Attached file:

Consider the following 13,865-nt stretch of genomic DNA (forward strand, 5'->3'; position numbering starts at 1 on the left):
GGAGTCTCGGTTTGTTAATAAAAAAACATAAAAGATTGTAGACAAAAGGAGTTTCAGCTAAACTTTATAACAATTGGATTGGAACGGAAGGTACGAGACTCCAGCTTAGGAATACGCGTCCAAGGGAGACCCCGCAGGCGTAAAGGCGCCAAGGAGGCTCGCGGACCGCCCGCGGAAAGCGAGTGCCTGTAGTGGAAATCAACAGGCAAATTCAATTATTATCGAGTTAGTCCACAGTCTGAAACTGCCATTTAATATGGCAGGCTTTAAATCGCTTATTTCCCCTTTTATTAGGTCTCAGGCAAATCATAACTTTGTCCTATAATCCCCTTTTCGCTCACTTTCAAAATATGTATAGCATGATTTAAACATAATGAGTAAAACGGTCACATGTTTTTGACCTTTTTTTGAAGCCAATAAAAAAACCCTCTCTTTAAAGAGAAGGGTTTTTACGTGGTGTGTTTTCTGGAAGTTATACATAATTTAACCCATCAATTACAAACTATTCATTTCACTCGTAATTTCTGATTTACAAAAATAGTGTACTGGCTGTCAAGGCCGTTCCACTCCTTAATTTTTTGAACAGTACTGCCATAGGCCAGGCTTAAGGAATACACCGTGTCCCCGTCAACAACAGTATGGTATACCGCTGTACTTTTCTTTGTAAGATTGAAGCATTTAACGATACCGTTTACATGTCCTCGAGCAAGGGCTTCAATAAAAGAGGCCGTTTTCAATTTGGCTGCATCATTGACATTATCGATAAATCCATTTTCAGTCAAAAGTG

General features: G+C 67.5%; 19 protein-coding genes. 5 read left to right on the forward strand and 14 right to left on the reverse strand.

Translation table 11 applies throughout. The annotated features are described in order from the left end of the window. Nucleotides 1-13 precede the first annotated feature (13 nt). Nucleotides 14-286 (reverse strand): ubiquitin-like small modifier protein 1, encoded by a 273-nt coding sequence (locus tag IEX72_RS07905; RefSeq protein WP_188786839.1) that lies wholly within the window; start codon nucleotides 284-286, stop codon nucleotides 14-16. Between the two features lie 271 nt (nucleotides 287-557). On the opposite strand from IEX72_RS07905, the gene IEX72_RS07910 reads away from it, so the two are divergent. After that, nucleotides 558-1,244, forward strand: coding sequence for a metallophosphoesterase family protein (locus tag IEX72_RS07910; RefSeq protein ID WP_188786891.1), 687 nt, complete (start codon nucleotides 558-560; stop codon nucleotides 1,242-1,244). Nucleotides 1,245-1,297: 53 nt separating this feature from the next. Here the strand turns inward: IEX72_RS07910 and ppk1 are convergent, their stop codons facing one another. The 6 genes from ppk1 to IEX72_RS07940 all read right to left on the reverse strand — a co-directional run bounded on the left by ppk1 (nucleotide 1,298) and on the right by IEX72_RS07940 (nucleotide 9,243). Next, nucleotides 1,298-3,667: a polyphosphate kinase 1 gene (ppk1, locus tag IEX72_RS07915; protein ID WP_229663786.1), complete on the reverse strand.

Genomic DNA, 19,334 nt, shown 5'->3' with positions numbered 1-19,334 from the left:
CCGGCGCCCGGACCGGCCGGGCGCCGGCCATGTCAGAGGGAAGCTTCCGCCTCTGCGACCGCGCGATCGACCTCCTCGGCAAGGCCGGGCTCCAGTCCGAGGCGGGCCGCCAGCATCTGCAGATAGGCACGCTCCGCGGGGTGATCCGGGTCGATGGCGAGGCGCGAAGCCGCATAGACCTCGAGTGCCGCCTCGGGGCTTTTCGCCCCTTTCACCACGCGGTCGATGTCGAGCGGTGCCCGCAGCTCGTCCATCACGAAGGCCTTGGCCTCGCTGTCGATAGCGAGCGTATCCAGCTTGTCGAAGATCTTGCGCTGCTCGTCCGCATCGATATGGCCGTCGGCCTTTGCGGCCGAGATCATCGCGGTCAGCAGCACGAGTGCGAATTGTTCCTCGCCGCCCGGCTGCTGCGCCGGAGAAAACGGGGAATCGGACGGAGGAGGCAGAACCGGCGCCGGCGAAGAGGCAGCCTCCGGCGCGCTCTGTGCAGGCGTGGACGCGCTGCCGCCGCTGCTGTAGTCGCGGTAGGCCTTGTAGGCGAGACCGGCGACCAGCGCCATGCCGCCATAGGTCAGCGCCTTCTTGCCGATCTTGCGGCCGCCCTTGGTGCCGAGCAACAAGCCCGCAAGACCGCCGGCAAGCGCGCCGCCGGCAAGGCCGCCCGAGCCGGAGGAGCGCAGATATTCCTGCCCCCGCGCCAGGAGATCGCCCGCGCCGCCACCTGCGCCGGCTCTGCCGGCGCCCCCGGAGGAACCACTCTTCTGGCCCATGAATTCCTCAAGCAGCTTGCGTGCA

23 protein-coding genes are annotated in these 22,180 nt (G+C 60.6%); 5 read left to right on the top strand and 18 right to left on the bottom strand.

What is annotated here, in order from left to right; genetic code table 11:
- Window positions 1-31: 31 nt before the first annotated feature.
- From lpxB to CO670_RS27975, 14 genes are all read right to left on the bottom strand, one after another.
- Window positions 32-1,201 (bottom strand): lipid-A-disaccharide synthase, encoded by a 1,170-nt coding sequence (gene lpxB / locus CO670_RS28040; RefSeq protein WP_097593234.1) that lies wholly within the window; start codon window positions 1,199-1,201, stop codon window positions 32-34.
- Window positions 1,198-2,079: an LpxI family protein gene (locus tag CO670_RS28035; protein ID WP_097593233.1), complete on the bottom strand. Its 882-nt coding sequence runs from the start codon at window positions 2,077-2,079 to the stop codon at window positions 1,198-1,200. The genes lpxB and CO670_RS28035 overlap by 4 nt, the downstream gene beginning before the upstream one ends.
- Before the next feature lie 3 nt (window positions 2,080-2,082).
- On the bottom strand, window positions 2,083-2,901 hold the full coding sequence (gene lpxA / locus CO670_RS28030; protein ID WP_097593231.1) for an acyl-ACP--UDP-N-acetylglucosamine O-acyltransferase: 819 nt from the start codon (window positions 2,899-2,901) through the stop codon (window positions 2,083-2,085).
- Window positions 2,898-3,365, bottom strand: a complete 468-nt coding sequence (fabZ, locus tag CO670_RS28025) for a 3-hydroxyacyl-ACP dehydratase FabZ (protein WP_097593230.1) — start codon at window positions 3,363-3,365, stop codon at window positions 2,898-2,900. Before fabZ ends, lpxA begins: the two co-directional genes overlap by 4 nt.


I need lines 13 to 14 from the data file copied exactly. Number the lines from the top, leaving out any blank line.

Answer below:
- Before the next feature lie 3 nt (window positions 2,080-2,082).
- On the bottom strand, window positions 2,083-2,901 hold the full coding sequence (gene lpxA / locus CO670_RS28030; protein ID WP_097593231.1) for an acyl-ACP--UDP-N-acetylglucosamine O-acyltransferase: 819 nt from the start codon (window positions 2,899-2,901) through the stop codon (window positions 2,083-2,085).